“The Filling Station” begins in a very prissy feminine tone. She also uses words ending in y in the beginning to further emphasize the dirtiness of the oil, and she sets the stage for the following lines. “Oh, but it is dirty! This little filling station”: from the very beginning of the poem the reader can get a visual of a woman looking down on the gas station at first glance. She views it as the grim, grubby, oily place yet she notices a softer, warmer more feminine presence there. Immediately she is impressed and amazed by the color of the color comic book provides. This appeals to her and she begins to see the station for more than what it is. She notices that this is a family business with furniture a dog and a porch. She isn’t oblivious to the fact that the items aforementioned are dirty, but at least she took the time to notice the happy family dirty dog and all. Bishop uses intricate descriptions of things to invite the reader in. Her poem is very conversational and allows the reader to participate. (www.etsu.edu) This all ties into the fact that Bishop is able to suck the reader in to believe there is no light at the end of the tunnel. Then when about all hope is lost she provides that spark of her heightened appreciation for simple beauty. Bishop toys with examples of stereotyping and judging a book by its cover to develop a point of not all hope is lost. In the midst of this filthy oil-ridden station she finds a bubble of beauty that was able to sustain it’s self enough to be noticed.
This project investigates oil spill from gas station tanks, as well as its impact on the environment and bioremediation. The gas station market is greatly profitable. However, actions concerning its maintenance should be part of the big picture. Oil is toxic for human beings and its spill can severely damage soil and consequently groundwater. Due to the expiration date of an underground oil tank ...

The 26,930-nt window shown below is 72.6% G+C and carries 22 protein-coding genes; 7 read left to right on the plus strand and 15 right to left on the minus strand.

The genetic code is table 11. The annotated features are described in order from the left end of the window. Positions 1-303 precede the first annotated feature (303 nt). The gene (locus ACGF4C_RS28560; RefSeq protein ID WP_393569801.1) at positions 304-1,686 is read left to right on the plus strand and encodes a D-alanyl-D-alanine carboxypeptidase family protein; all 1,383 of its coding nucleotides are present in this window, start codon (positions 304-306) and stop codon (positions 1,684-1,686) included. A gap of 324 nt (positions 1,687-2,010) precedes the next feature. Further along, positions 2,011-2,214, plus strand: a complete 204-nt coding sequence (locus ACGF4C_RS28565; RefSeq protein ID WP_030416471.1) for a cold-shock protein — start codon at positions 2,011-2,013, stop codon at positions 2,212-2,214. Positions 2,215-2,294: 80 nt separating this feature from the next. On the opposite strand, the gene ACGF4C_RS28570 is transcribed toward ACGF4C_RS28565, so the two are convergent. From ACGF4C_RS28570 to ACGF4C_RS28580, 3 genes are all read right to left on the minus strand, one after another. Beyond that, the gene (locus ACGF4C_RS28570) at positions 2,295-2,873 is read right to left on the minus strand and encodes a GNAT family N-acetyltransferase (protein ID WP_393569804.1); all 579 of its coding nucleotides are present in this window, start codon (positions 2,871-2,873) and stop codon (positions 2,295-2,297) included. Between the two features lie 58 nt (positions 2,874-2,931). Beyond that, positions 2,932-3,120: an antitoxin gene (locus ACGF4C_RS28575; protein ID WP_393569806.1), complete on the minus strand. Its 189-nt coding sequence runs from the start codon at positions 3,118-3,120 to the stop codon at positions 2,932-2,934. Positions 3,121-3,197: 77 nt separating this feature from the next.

In the fifth stanza Bishop begins to ask the question why. There is a series of why’s at the beginning of the sentences and this goes hand and hand in the sound of this stanza, but also in the understanding of the dainty objects. “Why the extraneous plant? Why the taboret? Why, oh why, the doily? I think and heavy with gray crochet”. (28-33) Mutlu thinks the very question seems generate by the literal pattern of the poem: “doily” includes “oily” the poem was set to a humming or rhyme of –y (University of Illinois Press, 1988).Then she provides some clarity and understanding while still holding on to the mysticism. A woman’s touch seemed to grace the station in streaks “Somebody embroidered the doily”. (34) By doing this she lets the reader draw their own conclusion as to where the streaks of beauty came from. Are they left by a mother, girlfriend, or some past feminine entity? We don’t know she lets us ponder this question till she rides out the rest of the words. Who added those cans there, who planted the begonia, who crocheted the doily?
There was also a collage of cans arranged in a way to add simple beauty to the desolate filling station “Somebody arranges the rows of cans so that they softly say esso-so-so-so to high strung automobiles.”(36-39) The touch of a woman is an amazing thing and it can be a mighty tool. The cans are saying so to the hustles and bustles of the snooty on lookers. Often we look down on things and people because of our on situations. We never stop to think what a person might be going through or experiencing. The cars in the Filling station represent the world, and the cans are telling so at least they have the love of each other. All the cans need in life is each other to stick together and they will survive and make it. This is also the same for the father, his sons, and the filling station.
Question Paper Design SA 2 English Communicative Classes IX & X Code No. 101 The design of the question papers in English Communicative for classes IX & X has undergone a few changes. They are as under: Section A –Reading: 20 marks (Question 1-4) In the existing scheme of the question paper Students answer questions based on four unseen passages carrying five marks each –all the ...